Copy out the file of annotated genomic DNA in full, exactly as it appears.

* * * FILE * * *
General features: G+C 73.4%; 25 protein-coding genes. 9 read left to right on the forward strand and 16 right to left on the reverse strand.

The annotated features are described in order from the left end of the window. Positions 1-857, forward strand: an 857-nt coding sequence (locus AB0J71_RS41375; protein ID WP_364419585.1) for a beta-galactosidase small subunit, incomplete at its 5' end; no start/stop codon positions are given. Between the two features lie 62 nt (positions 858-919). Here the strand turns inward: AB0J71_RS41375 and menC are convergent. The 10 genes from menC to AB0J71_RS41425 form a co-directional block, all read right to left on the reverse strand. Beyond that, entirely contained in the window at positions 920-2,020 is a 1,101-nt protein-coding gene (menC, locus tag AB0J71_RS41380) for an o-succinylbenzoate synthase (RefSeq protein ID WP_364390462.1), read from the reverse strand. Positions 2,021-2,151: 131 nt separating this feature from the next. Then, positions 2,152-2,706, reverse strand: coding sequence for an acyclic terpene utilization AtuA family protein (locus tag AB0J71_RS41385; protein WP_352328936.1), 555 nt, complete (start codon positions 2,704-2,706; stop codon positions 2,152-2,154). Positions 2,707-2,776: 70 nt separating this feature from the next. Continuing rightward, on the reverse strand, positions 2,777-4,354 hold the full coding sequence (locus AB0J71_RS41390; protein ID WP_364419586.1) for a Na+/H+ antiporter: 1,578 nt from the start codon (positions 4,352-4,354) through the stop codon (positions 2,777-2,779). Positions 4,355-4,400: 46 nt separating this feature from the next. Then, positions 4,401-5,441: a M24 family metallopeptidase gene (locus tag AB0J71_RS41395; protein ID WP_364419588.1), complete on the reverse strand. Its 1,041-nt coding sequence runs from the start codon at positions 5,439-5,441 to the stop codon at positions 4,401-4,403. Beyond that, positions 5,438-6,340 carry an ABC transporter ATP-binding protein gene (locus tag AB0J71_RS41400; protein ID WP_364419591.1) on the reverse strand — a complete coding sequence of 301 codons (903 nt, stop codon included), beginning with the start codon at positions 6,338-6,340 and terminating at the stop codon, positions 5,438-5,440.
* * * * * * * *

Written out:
General features: G+C 73.4%; 25 protein-coding genes. 9 read left to right on the forward strand and 16 right to left on the reverse strand.

The annotated features are described in order from the left end of the window. Positions 1-857, forward strand: an 857-nt coding sequence (locus AB0J71_RS41375; protein ID WP_364419585.1) for a beta-galactosidase small subunit, incomplete at its 5' end; no start/stop codon positions are given. Between the two features lie 62 nt (positions 858-919). Here the strand turns inward: AB0J71_RS41375 and menC are convergent. The 10 genes from menC to AB0J71_RS41425 form a co-directional block, all read right to left on the reverse strand. Beyond that, entirely contained in the window at positions 920-2,020 is a 1,101-nt protein-coding gene (menC, locus tag AB0J71_RS41380) for an o-succinylbenzoate synthase (RefSeq protein ID WP_364390462.1), read from the reverse strand. Positions 2,021-2,151: 131 nt separating this feature from the next. Then, positions 2,152-2,706, reverse strand: coding sequence for an acyclic terpene utilization AtuA family protein (locus tag AB0J71_RS41385; protein WP_352328936.1), 555 nt, complete (start codon positions 2,704-2,706; stop codon positions 2,152-2,154). Positions 2,707-2,776: 70 nt separating this feature from the next. Continuing rightward, on the reverse strand, positions 2,777-4,354 hold the full coding sequence (locus AB0J71_RS41390; protein ID WP_364419586.1) for a Na+/H+ antiporter: 1,578 nt from the start codon (positions 4,352-4,354) through the stop codon (positions 2,777-2,779). Positions 4,355-4,400: 46 nt separating this feature from the next. Then, positions 4,401-5,441: a M24 family metallopeptidase gene (locus tag AB0J71_RS41395; protein ID WP_364419588.1), complete on the reverse strand. Its 1,041-nt coding sequence runs from the start codon at positions 5,439-5,441 to the stop codon at positions 4,401-4,403. Beyond that, positions 5,438-6,340 carry an ABC transporter ATP-binding protein gene (locus tag AB0J71_RS41400; protein ID WP_364419591.1) on the reverse strand — a complete coding sequence of 301 codons (903 nt, stop codon included), beginning with the start codon at positions 6,338-6,340 and terminating at the stop codon, positions 5,438-5,440.